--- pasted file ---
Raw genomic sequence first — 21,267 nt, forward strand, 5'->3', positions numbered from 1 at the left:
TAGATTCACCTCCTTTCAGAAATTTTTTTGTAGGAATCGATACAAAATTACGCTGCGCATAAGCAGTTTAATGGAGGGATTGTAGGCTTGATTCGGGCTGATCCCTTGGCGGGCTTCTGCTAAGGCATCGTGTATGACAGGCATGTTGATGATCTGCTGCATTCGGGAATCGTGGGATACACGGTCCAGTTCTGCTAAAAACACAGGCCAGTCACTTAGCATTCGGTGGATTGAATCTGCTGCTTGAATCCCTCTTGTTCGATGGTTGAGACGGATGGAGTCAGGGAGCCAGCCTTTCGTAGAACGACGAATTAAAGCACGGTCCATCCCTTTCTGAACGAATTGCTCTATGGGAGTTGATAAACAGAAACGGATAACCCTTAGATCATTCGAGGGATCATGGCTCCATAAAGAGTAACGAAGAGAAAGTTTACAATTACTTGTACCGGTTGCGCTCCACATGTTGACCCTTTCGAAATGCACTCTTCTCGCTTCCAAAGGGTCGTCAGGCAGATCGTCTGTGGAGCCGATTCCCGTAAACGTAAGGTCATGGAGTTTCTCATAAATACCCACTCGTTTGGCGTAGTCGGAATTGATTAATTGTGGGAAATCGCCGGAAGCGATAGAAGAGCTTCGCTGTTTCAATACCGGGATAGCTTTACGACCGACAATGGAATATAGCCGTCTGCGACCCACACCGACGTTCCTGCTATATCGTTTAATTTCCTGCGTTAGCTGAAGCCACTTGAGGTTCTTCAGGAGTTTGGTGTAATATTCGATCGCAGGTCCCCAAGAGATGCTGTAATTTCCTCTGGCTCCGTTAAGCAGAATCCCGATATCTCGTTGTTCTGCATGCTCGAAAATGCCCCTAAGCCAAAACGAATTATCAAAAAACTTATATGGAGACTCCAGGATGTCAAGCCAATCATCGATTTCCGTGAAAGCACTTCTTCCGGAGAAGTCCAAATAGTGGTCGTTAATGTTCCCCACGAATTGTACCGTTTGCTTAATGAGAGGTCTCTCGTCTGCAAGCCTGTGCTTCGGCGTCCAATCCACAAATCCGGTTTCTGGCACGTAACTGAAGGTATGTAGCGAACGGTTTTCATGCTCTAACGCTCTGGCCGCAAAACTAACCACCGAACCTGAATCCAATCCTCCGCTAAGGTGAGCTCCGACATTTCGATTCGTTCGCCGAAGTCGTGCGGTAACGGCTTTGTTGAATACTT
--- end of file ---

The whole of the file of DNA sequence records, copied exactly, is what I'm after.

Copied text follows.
Raw genomic sequence first — 21,267 nt, forward strand, 5'->3', positions numbered from 1 at the left:
TAGATTCACCTCCTTTCAGAAATTTTTTTGTAGGAATCGATACAAAATTACGCTGCGCATAAGCAGTTTAATGGAGGGATTGTAGGCTTGATTCGGGCTGATCCCTTGGCGGGCTTCTGCTAAGGCATCGTGTATGACAGGCATGTTGATGATCTGCTGCATTCGGGAATCGTGGGATACACGGTCCAGTTCTGCTAAAAACACAGGCCAGTCACTTAGCATTCGGTGGATTGAATCTGCTGCTTGAATCCCTCTTGTTCGATGGTTGAGACGGATGGAGTCAGGGAGCCAGCCTTTCGTAGAACGACGAATTAAAGCACGGTCCATCCCTTTCTGAACGAATTGCTCTATGGGAGTTGATAAACAGAAACGGATAACCCTTAGATCATTCGAGGGATCATGGCTCCATAAAGAGTAACGAAGAGAAAGTTTACAATTACTTGTACCGGTTGCGCTCCACATGTTGACCCTTTCGAAATGCACTCTTCTCGCTTCCAAAGGGTCGTCAGGCAGATCGTCTGTGGAGCCGATTCCCGTAAACGTAAGGTCATGGAGTTTCTCATAAATACCCACTCGTTTGGCGTAGTCGGAATTGATTAATTGTGGGAAATCGCCGGAAGCGATAGAAGAGCTTCGCTGTTTCAATACCGGGATAGCTTTACGACCGACAATGGAATATAGCCGTCTGCGACCCACACCGACGTTCCTGCTATATCGTTTAATTTCCTGCGTTAGCTGAAGCCACTTGAGGTTCTTCAGGAGTTTGGTGTAATATTCGATCGCAGGTCCCCAAGAGATGCTGTAATTTCCTCTGGCTCCGTTAAGCAGAATCCCGATATCTCGTTGTTCTGCATGCTCGAAAATGCCCCTAAGCCAAAACGAATTATCAAAAAACTTATATGGAGACTCCAGGATGTCAAGCCAATCATCGATTTCCGTGAAAGCACTTCTTCCGGAGAAGTCCAAATAGTGGTCGTTAATGTTCCCCACGAATTGTACCGTTTGCTTAATGAGAGGTCTCTCGTCTGCAAGCCTGTGCTTCGGCGTCCAATCCACAAATCCGGTTTCTGGCACGTAACTGAAGGTATGTAGCGAACGGTTTTCATGCTCTAACGCTCTGGCCGCAAAACTAACCACCGAACCTGAATCCAATCCTCCGCTAAGGTGAGCTCCGACATTTCGATTCGTTCGCCGAAGTCGTGCGGTAACGGCTTTGTTGAATACTT